Merry Christmas to my readers!  I am celebrating with my family today, so I have a guest blogger.  Kay Wells Wyma writes a blog for moms called “The MOAT Blog” – MOAT meaning “Mothers Of Adolescent Teens.”  You can view previous posts and subscribe to her blog on her website. This particular blog post was posted in DMoms Daily and it carries a powerful message that I am honored to share with all of my readers.  May all of us count our blessings, and remember to pray for those who, this Christmas, will find it hard to count theirs.

Emergency Vehicles in Unexpected Packages

“Saturday morning as I coaxed my tired old legs to run just a few more blocks, I heard the sound of a siren distantly behind me.

It was early in the morning. And, I felt bad for someone’s day that was beginning a bit differently than they hoped. I wondered about the firefighters or policemen in that vehicle and what they would find on the other end of their daybreak call.

But my thoughts didn’t linger very long on the situation; I was quickly distracted by my own day and the plans ahead of me … and my less than willing body that was begging me to stop and smell some roses. Then a great song came though my earphones and whoever or whatever was on the other end of that siren seemed like a distant memory.

Until I kept hearing the siren. It was lasting so long. Getting so loud. Right behind me. I looked back. No emergency vehicle in sight. But the sound kept whining and blaring. Again, my thoughts traveled to the party on the receiving end of that vehicle. Considering the time of the morning, I knew there couldn’t be anything good going on. And again, my heart went out to the one who had called for help.

And as I continued to listen to the emergency vehicle that was apparently struggling to get to the person in need, I thought about the pressing needs that seem to surge (or maybe we’re just more aware) during the holiday season. Then, my heart ached as I thought about the families’ lives that are forever changed by a horrific actions of a sick individual. Thoughts of those children began to choke my breathing as tears stung my eyes. The sound of gun-fire, the silence when he was done – having delivered the final cartridge to himself, the sound of sirens racing to aid the the victims of words that should never be next to each other: “Elementary School” and “shootings”. I can’t go there. It’s too much. … Yet we are there.

The arriving vehicles could only do so much.

Then I went where we must all go when faced with tragedy – to Hope. And my soul was soon soothed with gratefulness. Thankful for the Lord’s provision of emergency assistance. Help that came, that conquered, that saved, that met and continues to meet all our needs, that dries every tear and is an ever-present help in times of trouble. He isn’t limited by traffic or any obstacles. He doesn’t leave the station wondering what he will find, but already intimately knows our needs – even more than we do.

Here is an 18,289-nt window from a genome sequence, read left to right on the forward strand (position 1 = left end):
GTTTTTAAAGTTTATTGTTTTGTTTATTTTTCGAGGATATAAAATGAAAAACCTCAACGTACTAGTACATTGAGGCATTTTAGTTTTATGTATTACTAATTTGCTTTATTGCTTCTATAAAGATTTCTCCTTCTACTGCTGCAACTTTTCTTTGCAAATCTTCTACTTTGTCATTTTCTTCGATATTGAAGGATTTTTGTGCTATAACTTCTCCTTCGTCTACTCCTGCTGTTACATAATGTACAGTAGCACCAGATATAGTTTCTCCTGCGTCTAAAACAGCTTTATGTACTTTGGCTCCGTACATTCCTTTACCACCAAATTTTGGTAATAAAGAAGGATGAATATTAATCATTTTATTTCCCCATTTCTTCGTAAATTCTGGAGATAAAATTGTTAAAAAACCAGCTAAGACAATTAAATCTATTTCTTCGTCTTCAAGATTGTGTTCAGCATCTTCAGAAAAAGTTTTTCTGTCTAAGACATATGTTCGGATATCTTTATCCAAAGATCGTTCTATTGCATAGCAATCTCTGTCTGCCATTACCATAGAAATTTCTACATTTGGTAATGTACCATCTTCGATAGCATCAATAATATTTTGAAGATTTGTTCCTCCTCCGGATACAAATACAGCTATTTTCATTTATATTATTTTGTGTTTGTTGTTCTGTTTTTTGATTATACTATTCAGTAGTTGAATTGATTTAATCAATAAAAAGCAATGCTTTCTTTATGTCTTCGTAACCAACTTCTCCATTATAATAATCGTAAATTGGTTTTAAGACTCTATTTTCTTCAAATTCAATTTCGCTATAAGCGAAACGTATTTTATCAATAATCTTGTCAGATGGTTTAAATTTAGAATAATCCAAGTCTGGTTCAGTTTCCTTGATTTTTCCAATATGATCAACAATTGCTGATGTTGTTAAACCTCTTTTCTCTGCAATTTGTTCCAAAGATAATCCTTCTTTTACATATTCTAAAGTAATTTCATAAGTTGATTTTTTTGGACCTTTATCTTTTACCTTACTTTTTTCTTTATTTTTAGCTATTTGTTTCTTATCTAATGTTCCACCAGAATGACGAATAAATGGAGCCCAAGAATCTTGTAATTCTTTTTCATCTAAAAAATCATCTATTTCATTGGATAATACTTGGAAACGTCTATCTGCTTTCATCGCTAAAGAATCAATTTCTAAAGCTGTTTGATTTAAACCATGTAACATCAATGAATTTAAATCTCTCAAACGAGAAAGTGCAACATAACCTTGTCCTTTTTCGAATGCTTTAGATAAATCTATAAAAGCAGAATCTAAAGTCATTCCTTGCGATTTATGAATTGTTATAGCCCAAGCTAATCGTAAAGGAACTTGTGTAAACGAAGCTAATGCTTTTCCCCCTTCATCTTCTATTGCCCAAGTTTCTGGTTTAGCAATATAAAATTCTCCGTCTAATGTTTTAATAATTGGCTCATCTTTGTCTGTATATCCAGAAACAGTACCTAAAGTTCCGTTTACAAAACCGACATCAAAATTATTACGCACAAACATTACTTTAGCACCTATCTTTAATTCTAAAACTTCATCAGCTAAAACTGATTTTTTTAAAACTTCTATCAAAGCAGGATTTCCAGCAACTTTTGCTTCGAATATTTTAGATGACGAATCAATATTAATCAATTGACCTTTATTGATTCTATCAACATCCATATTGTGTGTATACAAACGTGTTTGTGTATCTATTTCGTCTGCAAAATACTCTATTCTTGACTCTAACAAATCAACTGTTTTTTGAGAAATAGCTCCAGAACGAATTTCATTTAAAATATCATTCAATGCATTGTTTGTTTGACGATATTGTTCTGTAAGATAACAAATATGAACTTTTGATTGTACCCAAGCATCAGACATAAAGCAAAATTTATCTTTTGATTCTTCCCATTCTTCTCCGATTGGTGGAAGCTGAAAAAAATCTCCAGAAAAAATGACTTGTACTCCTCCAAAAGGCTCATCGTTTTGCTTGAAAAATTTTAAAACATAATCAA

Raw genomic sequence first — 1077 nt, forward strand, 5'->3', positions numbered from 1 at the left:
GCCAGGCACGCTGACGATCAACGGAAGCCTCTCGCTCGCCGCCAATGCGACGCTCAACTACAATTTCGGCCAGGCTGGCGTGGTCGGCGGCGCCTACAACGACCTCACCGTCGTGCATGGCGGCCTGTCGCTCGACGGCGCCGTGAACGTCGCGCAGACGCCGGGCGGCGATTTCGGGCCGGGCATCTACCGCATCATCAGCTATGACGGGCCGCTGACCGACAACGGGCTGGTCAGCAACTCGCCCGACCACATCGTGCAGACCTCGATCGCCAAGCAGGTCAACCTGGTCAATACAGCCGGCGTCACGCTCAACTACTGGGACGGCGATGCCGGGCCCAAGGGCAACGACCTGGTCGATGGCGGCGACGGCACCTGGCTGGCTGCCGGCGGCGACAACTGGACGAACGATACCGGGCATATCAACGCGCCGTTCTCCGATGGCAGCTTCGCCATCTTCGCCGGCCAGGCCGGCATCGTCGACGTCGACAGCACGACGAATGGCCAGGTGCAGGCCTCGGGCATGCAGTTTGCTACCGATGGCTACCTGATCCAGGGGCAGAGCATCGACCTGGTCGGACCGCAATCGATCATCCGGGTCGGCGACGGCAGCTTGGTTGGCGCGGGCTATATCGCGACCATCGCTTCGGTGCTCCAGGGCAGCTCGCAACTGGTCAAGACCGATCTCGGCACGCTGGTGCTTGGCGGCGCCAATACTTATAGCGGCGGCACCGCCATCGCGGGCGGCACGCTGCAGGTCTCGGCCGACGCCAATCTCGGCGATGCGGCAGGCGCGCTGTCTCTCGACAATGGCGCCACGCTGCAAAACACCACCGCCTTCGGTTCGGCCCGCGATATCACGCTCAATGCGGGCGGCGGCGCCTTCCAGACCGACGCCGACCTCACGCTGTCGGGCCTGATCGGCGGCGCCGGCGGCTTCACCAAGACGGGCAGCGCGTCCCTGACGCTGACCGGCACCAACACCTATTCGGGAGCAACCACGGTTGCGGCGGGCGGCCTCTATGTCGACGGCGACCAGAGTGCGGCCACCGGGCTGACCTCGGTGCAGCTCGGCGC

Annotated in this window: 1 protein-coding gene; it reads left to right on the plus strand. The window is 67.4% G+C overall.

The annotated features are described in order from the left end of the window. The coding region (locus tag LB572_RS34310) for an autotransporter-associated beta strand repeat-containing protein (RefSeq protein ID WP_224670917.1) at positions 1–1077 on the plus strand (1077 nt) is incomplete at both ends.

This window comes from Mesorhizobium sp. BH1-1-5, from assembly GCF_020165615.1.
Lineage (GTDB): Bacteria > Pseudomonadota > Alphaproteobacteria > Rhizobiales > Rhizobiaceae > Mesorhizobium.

And unlike me he stays tuned in even when the sirens are off.

As soon as I turned a corner, I couldn’t hear them anymore and I continued on my way. My legs obeyed and kept running down one street and then another.

Until, a couple blocks from our house, I saw the fire truck, lights still flashing, blocking off any traffic in front of a house. At the end of the sloped front yard, on steps that led to the street, sat a woman, shoulders drooped with her head in her hands. I had no idea what was going on in that house, but by the looks of it, nothing good.

Standing next to the woman was what looked to be a neighbor, dressed in a robe as if she had just jumped out of bed. She had her hand gently placed on the woman’s dropped shoulder and was leaning over, offering what looked to be soothing encouragement. Maybe she was just listening. I don’t know.

All I knew is that I was witnessing not just one emergency vehicle in action, but two. One was red with lights still flashing. The other in the form of a caring neighbor who dropped what she was doing to soothe a wounded soul. I was watching hands and feet in action.

Isn’t that what’s it’s all about. Helping. Being available. Keeping our eyes open to assist when and where we can. Sometimes openly. Sometimes silently.

As I turned for home, I said a mental prayer. Please help me to be that neighbor. Help me to lean on those neighbors when I’m in need. And help me to train my kids to do the same.

Thanks for walking the road with me.”

Kay

(Originally posted on DMoms Daily: In the Wake of the Sandy Hook Elementary Tragedy, Kay Wyma on Emergency Vehicles in Unexpected Packages)

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